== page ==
Archived Posts from this Category
Archived Posts from this Category
Tommy & Christopher Newbury did enough business with their mobile coffee truck service over the years to finally go all “establishment”, opening this brick & mortar shop in Nov. 2012. Its proximity to North Beach makes it a pull if the traditional Italian-style espressos with 1950s roots along Columbus Ave. doesn’t do it for you.
It’s an attractive space on an angular corner off Columbus Ave., with long counters along large, sunny windows with stool seating around the perimeter of the space. At the center is their main service area, with dueling two-group La Marzocco Linea machines and glass Hario V60 drippers. At this location, they also get to offer some breakfast and lunch fare, but the focus is still primarily on the coffee.
They serve their espresso shots a little high with a perfectly even, medium brown crema. The body is a touch thin, and the flavor is expectedly bright given their Four Barrel affiliation: a sharper pungency complemented with fruitiness. Served in Réveille-logo black Espresso Parts cups with a glass of mineral water on the side.
Instead of reviewing this location early on, we gave them time to work out their service. And it’s definitely a solid cup. However, it surprisingly doesn’t go much beyond their truck service and thus leaves a little room to improve itself. This coming from someone who is informally credited with coining the phrase, “and the food truck you rode in on.”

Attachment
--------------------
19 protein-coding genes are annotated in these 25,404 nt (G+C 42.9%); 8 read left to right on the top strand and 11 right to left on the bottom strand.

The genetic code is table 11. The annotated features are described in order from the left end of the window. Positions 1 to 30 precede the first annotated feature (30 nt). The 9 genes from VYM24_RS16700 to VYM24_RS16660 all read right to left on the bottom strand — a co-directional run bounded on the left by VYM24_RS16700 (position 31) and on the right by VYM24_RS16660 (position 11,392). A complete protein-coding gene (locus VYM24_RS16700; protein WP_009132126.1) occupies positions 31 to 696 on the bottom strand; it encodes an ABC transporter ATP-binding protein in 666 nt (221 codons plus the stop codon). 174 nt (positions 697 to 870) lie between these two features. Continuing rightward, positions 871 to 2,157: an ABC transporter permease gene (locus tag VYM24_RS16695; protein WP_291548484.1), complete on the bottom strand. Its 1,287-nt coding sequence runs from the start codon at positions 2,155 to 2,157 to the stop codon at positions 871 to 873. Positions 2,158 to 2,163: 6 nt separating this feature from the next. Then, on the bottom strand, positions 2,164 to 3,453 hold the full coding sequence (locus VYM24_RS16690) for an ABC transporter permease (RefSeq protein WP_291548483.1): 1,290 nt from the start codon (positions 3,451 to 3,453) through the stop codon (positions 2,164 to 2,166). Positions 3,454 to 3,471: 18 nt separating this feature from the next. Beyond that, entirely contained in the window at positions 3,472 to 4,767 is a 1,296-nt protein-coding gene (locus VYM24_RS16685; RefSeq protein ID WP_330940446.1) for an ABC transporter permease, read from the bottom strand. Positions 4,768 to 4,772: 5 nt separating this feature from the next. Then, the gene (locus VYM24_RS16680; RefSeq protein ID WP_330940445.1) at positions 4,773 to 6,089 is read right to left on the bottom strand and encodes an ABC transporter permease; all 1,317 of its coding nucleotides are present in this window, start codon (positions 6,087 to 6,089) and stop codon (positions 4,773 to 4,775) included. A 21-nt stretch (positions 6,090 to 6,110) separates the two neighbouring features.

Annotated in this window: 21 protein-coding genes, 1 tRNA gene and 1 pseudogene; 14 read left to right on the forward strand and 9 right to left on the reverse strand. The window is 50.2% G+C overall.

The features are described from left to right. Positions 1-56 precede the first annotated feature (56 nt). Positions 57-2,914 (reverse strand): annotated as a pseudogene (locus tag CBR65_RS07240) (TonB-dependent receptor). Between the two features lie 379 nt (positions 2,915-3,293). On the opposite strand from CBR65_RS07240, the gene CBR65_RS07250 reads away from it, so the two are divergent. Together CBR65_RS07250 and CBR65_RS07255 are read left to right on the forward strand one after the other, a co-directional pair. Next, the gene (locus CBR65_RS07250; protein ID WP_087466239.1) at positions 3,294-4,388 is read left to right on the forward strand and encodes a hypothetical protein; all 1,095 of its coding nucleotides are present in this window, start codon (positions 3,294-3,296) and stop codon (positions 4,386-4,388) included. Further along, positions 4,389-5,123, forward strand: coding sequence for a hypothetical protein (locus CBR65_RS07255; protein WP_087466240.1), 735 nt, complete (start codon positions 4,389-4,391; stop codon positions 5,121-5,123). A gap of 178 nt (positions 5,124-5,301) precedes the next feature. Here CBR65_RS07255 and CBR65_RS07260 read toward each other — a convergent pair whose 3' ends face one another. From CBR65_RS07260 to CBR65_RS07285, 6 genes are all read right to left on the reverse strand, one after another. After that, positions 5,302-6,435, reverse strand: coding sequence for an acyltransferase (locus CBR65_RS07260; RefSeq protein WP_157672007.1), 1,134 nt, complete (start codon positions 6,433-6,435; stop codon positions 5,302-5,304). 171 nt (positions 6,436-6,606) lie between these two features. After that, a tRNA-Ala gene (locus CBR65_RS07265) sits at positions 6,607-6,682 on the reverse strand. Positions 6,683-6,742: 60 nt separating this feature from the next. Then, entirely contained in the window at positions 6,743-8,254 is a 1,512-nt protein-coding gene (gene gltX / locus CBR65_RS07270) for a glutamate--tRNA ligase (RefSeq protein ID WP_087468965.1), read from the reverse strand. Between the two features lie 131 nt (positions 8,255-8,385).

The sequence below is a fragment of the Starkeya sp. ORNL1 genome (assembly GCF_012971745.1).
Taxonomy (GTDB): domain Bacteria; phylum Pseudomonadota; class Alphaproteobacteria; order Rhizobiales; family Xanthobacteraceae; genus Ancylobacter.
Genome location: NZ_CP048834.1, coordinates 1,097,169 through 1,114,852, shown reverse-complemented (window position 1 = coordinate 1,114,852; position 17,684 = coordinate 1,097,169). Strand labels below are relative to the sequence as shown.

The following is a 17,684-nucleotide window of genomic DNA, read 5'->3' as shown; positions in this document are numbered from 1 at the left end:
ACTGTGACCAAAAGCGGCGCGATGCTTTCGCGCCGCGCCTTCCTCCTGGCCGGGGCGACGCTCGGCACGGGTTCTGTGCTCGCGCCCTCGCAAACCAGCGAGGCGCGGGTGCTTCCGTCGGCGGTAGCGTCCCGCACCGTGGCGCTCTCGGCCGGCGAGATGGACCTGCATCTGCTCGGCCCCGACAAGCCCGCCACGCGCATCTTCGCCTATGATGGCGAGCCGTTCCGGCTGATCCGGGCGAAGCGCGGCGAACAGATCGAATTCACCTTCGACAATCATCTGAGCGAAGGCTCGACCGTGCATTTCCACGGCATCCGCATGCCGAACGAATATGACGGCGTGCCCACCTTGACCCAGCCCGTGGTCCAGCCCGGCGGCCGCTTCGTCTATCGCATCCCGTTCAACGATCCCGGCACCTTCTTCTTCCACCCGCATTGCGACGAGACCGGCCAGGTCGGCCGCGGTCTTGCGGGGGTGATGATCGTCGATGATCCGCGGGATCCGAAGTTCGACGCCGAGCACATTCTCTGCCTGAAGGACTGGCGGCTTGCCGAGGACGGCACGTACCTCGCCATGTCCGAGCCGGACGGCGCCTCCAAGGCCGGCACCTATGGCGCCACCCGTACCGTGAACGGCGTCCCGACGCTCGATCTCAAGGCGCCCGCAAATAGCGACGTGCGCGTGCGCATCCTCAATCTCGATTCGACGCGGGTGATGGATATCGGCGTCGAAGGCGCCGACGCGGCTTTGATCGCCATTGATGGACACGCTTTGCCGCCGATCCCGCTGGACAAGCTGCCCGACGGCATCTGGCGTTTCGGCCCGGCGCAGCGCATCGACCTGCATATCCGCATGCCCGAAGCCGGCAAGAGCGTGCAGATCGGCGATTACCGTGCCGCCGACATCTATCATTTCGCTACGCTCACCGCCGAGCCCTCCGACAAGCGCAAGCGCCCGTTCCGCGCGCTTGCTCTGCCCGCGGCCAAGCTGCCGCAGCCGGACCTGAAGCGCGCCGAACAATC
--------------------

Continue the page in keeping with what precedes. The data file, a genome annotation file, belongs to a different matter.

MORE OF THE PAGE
For about the past five years in particular, relations have frayed between coffeeshop patrons who find them a great place to get their work done (aka the laptop zombie), other coffeeshop patrons who want a place to sit or might actually want to socially interact with others, and coffeeshop owners who cannot stay solvent supporting free office space for their patrons with little income to show for it. I knew things were particularly bad about four years ago — when I first noticed a former co-worker regularly squatting with three other programmers at the (then) Caffé Trieste on New Montgomery St. for several months, launching their new start-up company.
Surely there had to be a business model that better satisfied everyone. Which brings us to last week’s opening of the Workshop Cafe in SF’s Financial District. This large space attempts to address the needs of coffeeshop owners and their WiFi-loving patrons simultaneously. For those seeking a library-like surrogate where you can be surrounded by the social activity of strangers you can ignore around you, there are plenty of office trappings: powerstrips, fabricated office paneling, a concierge, a mobile app to use the space, and most everything you’d want in Cubicle-land short of the actual cubicles. For the proprietor, in addition to coffee service and light snacks, there are hourly charges to cover the sustainable costs of having many patrons camp out as if awaiting an electronic Grateful Dead show.